Alex Webb gives readers a hand in sorting our their Christmas list
And the Mountains Echoed by Khaled Hosseini
Best known for his book The Kite Runner, Khaled Hosseini released his third novel this year amid widespread positive responses. Hosseini describes the story as a “fairytale turned on its head,” where we’re brought to 1952 Afghanistan. Here the
protagonist, Abdullah, sees his sister sold to a wealthy couple to support his poverty-stricken family. The story details how this arrangement came to be and the effect it has on Abdullah’s life. Hosseini is famed for his simple telling of issues that are shocking to his audience, and, if you are a fan of his previous works, this is a definite one to pick up this Christmas.
I Am Malala by Malala Yousafzai
As one of the most remarkable acts of feminist politics this century, the story of Malala Yousafzai is not a title to miss this year. Since recovering from being shot during her stand against social injustice in Pakistan, she has continued to inspire the world. This has resulted in the release of her co-written biography, following on from the drive home on the day she was targeted by the Taliban for championing the rights of young girls to attend school. This inspirational story shows Malala going above and beyond what anyone would expect from a 16 year old, and it should not be missed off anyone’s reading list for 2014.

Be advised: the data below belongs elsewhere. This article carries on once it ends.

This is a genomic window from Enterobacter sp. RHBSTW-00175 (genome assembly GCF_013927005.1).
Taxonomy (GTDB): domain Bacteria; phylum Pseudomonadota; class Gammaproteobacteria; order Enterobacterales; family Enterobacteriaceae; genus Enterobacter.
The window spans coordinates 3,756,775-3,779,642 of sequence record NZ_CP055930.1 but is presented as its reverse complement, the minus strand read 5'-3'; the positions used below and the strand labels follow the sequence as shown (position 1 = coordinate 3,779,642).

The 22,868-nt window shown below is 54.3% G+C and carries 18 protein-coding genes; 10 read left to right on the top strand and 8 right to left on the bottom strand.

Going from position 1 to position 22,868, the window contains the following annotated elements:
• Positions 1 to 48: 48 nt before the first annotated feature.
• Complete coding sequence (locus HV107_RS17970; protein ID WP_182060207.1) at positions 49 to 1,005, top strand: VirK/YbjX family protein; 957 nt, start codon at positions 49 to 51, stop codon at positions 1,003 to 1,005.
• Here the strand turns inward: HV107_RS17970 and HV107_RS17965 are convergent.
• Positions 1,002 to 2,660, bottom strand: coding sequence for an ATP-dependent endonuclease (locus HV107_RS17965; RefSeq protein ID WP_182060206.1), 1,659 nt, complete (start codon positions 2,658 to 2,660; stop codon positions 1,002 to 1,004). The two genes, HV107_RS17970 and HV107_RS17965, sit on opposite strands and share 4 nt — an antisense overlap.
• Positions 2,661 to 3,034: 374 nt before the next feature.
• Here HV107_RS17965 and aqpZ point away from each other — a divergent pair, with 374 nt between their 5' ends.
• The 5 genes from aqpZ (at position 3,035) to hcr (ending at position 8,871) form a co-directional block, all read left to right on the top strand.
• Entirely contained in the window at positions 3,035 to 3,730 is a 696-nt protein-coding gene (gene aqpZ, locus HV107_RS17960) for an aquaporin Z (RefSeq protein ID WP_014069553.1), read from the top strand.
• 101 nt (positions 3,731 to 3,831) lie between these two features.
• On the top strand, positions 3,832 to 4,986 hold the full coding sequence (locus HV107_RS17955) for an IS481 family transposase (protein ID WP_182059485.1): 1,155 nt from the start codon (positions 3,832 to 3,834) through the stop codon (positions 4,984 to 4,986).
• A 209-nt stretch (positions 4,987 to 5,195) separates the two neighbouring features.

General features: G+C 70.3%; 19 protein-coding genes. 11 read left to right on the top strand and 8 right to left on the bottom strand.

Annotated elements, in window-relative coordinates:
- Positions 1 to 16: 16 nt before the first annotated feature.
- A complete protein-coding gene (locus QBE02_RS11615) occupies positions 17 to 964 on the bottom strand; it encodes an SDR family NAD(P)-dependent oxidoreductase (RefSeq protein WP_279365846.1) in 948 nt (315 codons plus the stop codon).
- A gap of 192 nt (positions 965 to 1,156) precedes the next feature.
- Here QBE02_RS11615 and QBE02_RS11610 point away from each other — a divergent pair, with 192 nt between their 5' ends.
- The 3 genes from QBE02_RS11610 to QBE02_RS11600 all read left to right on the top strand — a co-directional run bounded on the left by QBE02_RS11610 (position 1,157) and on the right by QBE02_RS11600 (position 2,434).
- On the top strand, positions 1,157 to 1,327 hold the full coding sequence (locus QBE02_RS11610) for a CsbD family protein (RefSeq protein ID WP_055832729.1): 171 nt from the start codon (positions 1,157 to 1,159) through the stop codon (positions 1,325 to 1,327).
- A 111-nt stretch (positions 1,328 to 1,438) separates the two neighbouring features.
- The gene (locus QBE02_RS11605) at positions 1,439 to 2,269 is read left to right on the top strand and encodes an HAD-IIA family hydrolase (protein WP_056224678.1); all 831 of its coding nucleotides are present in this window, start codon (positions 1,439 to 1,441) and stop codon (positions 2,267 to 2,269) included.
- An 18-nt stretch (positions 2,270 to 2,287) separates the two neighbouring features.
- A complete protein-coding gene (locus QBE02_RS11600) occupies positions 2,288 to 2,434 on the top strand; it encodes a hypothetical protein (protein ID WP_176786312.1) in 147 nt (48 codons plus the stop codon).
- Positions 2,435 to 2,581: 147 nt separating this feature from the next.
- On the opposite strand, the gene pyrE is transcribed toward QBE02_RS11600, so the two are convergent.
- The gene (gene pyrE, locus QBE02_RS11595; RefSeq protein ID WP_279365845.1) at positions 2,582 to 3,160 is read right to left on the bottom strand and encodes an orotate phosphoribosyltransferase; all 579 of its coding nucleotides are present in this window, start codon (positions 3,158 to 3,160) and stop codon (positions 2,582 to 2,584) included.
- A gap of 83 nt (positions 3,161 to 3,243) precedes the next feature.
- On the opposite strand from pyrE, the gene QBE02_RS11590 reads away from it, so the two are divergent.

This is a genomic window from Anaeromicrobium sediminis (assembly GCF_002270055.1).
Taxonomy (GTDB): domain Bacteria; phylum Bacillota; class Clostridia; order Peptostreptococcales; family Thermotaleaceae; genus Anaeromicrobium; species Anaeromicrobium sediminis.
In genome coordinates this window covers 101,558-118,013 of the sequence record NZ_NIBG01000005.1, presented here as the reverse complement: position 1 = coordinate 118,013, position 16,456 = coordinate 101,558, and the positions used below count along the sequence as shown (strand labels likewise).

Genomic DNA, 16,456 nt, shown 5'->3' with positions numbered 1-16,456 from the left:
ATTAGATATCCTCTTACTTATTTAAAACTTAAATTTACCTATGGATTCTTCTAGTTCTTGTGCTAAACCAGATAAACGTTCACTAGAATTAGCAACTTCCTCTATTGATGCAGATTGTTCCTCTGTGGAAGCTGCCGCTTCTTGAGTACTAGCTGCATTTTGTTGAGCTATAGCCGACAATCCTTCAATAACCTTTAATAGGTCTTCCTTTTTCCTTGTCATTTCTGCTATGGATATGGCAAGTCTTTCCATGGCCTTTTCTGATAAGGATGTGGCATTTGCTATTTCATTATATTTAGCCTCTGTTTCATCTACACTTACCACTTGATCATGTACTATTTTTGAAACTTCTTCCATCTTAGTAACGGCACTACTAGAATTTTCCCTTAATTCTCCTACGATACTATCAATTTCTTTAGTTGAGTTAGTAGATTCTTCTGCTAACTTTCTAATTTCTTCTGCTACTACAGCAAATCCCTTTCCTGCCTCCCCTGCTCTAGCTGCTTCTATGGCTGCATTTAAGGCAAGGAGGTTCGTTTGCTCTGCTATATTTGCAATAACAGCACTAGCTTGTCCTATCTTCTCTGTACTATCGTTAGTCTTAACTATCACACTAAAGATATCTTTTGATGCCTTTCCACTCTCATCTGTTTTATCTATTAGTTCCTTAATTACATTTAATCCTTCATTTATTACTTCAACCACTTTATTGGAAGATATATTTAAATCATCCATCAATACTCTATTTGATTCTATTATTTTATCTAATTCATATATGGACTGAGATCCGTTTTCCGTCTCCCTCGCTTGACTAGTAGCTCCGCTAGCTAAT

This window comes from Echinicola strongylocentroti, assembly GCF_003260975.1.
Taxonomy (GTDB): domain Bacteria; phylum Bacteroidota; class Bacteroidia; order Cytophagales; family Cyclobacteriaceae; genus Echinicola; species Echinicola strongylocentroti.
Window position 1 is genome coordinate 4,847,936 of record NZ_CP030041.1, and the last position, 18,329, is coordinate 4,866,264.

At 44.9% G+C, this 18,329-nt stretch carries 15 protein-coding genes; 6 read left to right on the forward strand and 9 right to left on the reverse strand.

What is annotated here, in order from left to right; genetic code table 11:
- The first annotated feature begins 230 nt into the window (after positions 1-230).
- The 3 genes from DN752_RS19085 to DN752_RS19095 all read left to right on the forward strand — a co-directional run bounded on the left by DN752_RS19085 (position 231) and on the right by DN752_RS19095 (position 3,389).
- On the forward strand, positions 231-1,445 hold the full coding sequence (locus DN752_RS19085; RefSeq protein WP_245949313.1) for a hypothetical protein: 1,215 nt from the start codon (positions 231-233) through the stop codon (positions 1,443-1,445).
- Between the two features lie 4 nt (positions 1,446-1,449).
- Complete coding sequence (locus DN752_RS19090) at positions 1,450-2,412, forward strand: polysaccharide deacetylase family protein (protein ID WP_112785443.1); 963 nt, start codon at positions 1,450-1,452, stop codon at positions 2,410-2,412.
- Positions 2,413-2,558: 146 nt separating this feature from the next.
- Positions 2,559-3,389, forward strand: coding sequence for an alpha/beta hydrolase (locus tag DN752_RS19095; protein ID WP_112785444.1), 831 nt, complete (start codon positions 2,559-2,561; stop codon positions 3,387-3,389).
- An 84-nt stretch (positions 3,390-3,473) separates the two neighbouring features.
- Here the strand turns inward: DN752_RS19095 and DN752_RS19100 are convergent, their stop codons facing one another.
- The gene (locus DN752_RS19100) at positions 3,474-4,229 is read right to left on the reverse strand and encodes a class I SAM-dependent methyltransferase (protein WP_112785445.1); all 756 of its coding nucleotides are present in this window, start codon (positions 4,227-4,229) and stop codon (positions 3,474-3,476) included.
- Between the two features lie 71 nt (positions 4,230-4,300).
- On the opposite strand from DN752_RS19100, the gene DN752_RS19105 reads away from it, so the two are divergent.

All The Odes by Pablo Neruda
Poetry’s reputation is often ruined by hours of meticulous analysis in GCSE English, but I encourage you to give it a second chance. Neruda has an interesting story to tell, and Ilan Stavans’ collection of Neruda’s works is one to buy this Christmas. Offering an insight into poetry from a different culture, Neruda wrote on erotic and romantic love, the political state of his home country, Chile, and his experiences during the Spanish Civil War. With such a wide range of ideas addressed, All The Odes is a brilliant and mature reintroduction to the world of poetry.
The Moment by Claire Dyer
Deemed “this year’s One Day,” Claire Dyer’s latest is sure to be a hit with fans of David Nicholl’s most famous book. Ex-lovers, Fern and Elliott thought they were out of each other’s lives forever but a 9am meeting at Paddington station changes that. The story follows the pair reflecting on their previous relationship after agreeing to meet one more time. Dyer’s new novel is for anyone who can’t resist anything that tackles romance, fate and the drama that comes with it.
The Reason I Jump: One Boy’s Voice from the Silence of Autism by Naoki Higashida
Higashida, a thirteen year old autistic boy, challenges the assumptions we make regarding this common disorder. Translated by David Mitchell, the author of Cloud Atlas, and K.A. Yoshida, this book takes accounts of autism away from professional theorists and places it in the hands of an autistic child. Presenting us with a real, and often surprising, insight into the epidemic that, in the words of Higashida, has sufferers placed “outside the regime of civilisation.” I could not recommend this title enough.